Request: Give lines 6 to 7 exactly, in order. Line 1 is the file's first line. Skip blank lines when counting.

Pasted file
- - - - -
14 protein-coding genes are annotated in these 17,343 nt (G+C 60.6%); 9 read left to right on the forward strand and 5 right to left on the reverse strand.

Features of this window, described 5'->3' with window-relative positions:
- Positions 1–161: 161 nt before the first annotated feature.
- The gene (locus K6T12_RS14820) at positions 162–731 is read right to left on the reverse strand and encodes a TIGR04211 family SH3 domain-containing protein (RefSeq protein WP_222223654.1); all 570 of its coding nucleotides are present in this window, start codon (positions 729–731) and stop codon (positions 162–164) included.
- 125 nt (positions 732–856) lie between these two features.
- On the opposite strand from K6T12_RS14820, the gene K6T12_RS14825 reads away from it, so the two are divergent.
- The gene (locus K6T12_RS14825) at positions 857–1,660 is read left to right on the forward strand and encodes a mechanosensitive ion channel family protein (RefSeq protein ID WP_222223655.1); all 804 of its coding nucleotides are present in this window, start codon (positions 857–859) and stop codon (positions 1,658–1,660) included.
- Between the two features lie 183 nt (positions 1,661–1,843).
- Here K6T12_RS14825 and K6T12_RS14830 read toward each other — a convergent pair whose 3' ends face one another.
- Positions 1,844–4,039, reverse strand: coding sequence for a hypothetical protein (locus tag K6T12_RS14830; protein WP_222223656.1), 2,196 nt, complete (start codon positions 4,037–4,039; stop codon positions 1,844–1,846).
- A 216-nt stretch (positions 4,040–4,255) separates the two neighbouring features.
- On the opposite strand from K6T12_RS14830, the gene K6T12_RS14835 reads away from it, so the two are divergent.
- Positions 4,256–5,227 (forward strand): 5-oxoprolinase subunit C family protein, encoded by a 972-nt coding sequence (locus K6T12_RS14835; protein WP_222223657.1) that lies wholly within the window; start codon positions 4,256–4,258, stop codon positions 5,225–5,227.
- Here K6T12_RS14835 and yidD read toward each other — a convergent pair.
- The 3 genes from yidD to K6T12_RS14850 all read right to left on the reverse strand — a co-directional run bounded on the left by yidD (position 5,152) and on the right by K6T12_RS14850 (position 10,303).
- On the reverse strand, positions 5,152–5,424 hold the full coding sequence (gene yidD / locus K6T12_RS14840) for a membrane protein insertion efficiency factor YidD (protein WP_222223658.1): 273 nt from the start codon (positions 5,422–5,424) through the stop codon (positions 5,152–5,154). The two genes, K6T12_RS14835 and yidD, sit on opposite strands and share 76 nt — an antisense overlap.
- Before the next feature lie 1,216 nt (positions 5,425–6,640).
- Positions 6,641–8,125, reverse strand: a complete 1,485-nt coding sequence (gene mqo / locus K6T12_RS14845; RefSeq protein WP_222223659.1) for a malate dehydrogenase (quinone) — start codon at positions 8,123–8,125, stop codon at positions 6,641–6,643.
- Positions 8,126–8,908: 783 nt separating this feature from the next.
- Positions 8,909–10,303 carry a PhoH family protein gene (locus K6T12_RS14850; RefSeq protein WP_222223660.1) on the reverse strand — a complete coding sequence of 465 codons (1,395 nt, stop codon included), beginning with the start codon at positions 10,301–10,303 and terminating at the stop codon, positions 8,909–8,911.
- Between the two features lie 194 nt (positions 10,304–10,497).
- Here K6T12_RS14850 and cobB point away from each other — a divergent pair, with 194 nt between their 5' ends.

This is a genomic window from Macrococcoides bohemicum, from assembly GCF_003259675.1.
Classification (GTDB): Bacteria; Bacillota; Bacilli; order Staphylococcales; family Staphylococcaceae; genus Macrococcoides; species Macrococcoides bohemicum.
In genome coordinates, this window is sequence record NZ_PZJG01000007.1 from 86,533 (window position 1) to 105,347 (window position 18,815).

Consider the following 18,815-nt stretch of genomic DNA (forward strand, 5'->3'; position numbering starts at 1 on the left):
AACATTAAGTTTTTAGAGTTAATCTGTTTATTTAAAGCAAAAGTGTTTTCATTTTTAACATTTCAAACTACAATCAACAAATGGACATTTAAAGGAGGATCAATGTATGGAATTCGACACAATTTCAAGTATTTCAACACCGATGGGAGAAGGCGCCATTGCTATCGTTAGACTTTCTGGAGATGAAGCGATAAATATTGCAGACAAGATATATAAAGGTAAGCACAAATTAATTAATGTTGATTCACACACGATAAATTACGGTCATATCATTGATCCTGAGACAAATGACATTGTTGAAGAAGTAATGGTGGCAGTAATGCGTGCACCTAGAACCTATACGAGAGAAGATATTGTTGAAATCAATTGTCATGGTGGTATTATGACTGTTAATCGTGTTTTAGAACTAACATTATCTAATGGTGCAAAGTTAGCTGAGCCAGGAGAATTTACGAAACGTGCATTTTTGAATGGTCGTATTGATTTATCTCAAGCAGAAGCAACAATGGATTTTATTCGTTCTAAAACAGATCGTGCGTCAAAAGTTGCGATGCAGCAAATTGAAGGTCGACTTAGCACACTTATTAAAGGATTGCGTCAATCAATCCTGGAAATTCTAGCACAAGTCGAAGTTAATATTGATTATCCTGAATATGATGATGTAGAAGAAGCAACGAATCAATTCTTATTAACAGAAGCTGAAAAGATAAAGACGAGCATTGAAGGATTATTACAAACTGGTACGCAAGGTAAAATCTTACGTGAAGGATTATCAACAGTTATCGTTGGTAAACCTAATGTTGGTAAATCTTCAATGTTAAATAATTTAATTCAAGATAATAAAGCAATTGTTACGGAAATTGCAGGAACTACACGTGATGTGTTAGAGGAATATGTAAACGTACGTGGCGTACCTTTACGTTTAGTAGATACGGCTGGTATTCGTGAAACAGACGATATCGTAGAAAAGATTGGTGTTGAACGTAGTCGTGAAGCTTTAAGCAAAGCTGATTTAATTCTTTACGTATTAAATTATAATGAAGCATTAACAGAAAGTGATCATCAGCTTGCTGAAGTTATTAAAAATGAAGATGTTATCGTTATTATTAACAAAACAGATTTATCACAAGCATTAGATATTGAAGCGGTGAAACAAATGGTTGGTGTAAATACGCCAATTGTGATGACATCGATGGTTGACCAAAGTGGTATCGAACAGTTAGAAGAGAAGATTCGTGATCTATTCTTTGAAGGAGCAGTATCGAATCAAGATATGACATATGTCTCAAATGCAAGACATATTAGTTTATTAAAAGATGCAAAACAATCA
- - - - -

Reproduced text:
- On the opposite strand from K6T12_RS14820, the gene K6T12_RS14825 reads away from it, so the two are divergent.
- The gene (locus K6T12_RS14825) at positions 857–1,660 is read left to right on the forward strand and encodes a mechanosensitive ion channel family protein (RefSeq protein ID WP_222223655.1); all 804 of its coding nucleotides are present in this window, start codon (positions 857–859) and stop codon (positions 1,658–1,660) included.